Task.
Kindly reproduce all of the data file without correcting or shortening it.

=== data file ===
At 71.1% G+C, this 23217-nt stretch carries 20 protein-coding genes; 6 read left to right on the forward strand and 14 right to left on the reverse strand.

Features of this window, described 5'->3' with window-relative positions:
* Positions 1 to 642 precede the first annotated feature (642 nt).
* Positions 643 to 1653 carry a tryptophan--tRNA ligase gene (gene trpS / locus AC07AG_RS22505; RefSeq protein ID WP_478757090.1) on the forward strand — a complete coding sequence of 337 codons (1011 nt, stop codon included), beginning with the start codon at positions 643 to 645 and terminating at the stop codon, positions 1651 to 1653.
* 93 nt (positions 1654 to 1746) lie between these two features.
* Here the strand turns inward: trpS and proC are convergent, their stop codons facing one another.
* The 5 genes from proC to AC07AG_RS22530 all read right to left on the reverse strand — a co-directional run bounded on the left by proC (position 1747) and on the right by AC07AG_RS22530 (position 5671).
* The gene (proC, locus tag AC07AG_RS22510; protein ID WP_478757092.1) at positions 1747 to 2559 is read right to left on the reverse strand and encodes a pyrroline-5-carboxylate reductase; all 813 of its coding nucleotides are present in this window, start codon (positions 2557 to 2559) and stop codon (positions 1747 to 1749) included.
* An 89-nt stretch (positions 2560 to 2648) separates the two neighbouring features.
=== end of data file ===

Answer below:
At 71.1% G+C, this 23217-nt stretch carries 20 protein-coding genes; 6 read left to right on the forward strand and 14 right to left on the reverse strand.

Features of this window, described 5'->3' with window-relative positions:
* Positions 1 to 642 precede the first annotated feature (642 nt).
* Positions 643 to 1653 carry a tryptophan--tRNA ligase gene (gene trpS / locus AC07AG_RS22505; RefSeq protein ID WP_478757090.1) on the forward strand — a complete coding sequence of 337 codons (1011 nt, stop codon included), beginning with the start codon at positions 643 to 645 and terminating at the stop codon, positions 1651 to 1653.
* 93 nt (positions 1654 to 1746) lie between these two features.
* Here the strand turns inward: trpS and proC are convergent, their stop codons facing one another.
* The 5 genes from proC to AC07AG_RS22530 all read right to left on the reverse strand — a co-directional run bounded on the left by proC (position 1747) and on the right by AC07AG_RS22530 (position 5671).
* The gene (proC, locus tag AC07AG_RS22510; protein ID WP_478757092.1) at positions 1747 to 2559 is read right to left on the reverse strand and encodes a pyrroline-5-carboxylate reductase; all 813 of its coding nucleotides are present in this window, start codon (positions 2557 to 2559) and stop codon (positions 1747 to 1749) included.
* An 89-nt stretch (positions 2560 to 2648) separates the two neighbouring features.